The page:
With the decline of the manufacturing-based economy there is evidence that more men are moving into care work occupations, jobs which have tended to be lower paid than others, when all factors are held equal. In new research, Janette Dill examines what happens to men when they enter feminized occupations such as care work. She finds that in lower-skilled […]
Ideology influences how Congress chooses whether to give grant aid to state governments or to run programs federally
When implementing policy, Congress can choose to allocate grants to state governments as grant aid, or for the funds to be administered by agencies at a federal level. In new research Stuart Kasdin and Federica Iorio look at how the dominant ideology of Congressional institutions affects the design of such programs. They find that when Congress and a federal […]
Federal agencies can ‘buy’ support in states, especially among citizens with whom they are ideologically aligned.
Every year, federal agencies award around $1 trillion in grants and contracts. How do these awards influence public support for government agencies? In new research that examines how citizens evaluate the performance of seven federal agencies, Susan M. Miller finds that when an agency spends more money in a state, citizens’ evaluations of that agency improve. When citizens and […]
Under the Supplemental Nutrition Assistance Program (SNAP), the US government provides food assistance to those who need it. While the SNAP caseload increased markedly following the great recession, Caroline Danielson writes that this was actually a continuation of a trend which had begun in 2000. She argues that worsening local and state economies contributed to the increases in SNAP […]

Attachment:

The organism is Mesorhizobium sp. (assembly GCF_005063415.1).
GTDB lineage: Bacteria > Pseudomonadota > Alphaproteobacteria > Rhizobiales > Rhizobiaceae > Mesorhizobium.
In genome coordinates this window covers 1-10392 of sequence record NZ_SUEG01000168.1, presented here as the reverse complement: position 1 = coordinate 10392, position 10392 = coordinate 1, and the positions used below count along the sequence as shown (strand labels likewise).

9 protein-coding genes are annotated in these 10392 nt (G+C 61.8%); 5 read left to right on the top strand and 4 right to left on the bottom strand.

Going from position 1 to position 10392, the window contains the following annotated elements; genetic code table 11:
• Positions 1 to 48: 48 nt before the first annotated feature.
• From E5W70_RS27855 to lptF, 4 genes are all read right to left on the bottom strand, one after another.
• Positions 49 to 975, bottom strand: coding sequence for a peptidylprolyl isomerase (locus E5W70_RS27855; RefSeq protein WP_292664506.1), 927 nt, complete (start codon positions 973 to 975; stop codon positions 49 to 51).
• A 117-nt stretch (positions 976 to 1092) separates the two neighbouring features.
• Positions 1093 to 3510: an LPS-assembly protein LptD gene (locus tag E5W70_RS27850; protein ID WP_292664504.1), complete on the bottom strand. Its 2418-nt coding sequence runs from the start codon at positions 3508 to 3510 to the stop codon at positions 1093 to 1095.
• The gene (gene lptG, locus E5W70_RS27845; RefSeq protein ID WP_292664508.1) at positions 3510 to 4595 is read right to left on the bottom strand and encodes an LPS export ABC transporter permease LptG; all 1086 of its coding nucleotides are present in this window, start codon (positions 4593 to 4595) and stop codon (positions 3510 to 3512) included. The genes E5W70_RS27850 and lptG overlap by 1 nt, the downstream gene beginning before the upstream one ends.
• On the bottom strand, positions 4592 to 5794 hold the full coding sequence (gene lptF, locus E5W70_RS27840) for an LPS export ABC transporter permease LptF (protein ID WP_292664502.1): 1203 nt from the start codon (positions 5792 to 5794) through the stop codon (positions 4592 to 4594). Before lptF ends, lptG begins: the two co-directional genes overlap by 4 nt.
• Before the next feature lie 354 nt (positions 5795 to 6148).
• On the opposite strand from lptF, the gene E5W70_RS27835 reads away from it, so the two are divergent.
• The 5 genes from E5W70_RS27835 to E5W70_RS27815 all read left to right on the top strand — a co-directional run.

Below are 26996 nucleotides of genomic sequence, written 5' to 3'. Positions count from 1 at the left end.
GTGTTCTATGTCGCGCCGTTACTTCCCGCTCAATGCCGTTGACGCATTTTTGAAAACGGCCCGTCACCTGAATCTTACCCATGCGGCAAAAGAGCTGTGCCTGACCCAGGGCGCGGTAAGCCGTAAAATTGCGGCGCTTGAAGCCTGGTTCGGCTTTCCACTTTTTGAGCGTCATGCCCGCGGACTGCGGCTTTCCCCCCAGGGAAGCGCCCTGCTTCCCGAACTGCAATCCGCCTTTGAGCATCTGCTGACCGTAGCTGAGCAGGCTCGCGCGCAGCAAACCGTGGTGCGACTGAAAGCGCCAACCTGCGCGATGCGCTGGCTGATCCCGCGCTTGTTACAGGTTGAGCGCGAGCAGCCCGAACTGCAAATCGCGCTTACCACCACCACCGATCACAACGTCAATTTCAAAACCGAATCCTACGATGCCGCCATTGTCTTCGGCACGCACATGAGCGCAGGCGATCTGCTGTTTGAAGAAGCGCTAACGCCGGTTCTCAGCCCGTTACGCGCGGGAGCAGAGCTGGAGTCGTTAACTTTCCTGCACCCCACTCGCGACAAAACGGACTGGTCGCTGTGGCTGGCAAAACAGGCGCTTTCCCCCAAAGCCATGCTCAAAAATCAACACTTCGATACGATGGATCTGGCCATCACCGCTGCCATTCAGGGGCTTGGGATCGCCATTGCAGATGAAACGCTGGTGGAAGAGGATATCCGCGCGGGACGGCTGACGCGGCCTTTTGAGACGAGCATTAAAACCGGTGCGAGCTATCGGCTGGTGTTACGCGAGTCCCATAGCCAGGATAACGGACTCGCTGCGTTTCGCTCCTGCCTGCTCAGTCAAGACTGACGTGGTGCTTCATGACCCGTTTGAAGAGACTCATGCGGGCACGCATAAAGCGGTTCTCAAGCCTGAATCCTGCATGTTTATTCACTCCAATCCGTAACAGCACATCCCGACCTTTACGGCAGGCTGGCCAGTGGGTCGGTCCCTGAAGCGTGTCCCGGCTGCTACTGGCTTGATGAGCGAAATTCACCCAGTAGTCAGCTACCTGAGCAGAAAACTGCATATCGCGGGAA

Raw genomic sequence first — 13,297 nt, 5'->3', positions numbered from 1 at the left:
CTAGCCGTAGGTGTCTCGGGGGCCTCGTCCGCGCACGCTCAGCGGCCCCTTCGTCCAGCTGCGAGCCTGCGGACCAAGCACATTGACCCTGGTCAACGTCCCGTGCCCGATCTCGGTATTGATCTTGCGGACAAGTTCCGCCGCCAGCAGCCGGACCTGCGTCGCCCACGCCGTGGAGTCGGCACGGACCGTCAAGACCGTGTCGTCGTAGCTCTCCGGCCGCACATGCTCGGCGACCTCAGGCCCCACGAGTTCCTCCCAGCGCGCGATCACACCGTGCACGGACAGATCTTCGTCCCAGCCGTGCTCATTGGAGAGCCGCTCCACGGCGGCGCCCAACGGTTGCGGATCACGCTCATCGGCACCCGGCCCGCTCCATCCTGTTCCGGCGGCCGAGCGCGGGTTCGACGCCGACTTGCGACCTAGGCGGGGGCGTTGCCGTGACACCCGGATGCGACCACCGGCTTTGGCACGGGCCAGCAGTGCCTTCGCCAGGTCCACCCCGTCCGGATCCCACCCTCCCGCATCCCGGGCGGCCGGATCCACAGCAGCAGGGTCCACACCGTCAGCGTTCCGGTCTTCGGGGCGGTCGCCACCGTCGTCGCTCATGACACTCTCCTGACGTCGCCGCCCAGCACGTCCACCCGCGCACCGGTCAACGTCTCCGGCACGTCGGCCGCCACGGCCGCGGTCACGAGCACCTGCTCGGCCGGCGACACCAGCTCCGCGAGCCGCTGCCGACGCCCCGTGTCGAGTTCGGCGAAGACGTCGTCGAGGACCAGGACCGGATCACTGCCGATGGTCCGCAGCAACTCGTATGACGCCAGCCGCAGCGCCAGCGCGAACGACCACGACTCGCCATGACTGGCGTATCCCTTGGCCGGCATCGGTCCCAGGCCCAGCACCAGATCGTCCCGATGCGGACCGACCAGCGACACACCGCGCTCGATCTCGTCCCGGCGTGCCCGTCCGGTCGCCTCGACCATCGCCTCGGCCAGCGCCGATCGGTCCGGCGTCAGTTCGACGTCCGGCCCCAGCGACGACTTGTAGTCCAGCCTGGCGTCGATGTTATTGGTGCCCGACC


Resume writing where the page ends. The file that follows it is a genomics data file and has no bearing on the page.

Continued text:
Excluding Latino immigrant families from the social safety net hurts their children’s educational outcomes – and effects spill over onto Latino children who are not excluded.
Recent years have seen growing discussion in media, academic, and policy circles about the problems of inequality in America. What often does not get a great deal of attention is that inequality among families with children has grown much faster than inequality overall. In new research Meghan Condon, Alexandra Filindra, and Amber Wichowsky look at how being excluded from […]
Recent years have seen the rise of anti-smoking campaigns. While these campaigns are often successful at getting people to quit, Sara Evans-Lacko writes that their negativity can lead to the opposite of their intended effect. She argues that the stigma that such approaches bring can lower smokers’ self-esteem, making it harder for them to quit, or make them angry […]
Accountable Care Organizations are too small and loosely affiliated for financial bonuses to be effective at improving performance.
One part of the Affordable Care Act – or Obamacare – has an attempt to tackle the fragmentation of US health care delivery through the introduction of Accountable Care Organizations (ACOs). These organizations contract to provide care to large groups of Medicare recipients and there are group incentives for care to be provided more cost effectively. In new research […]
As the workforce ages, older workers need more support and greater opportunities for training and development.
The American workforce is graying; by 2022, more than 25 percent of workers will be over 55. These shifts in the age structure of the workforce mean that education and training programs will become more important for older workers in the coming years. In new research, Phyllis Cummins and Bob Harootyan find that older workers on lower incomes and […]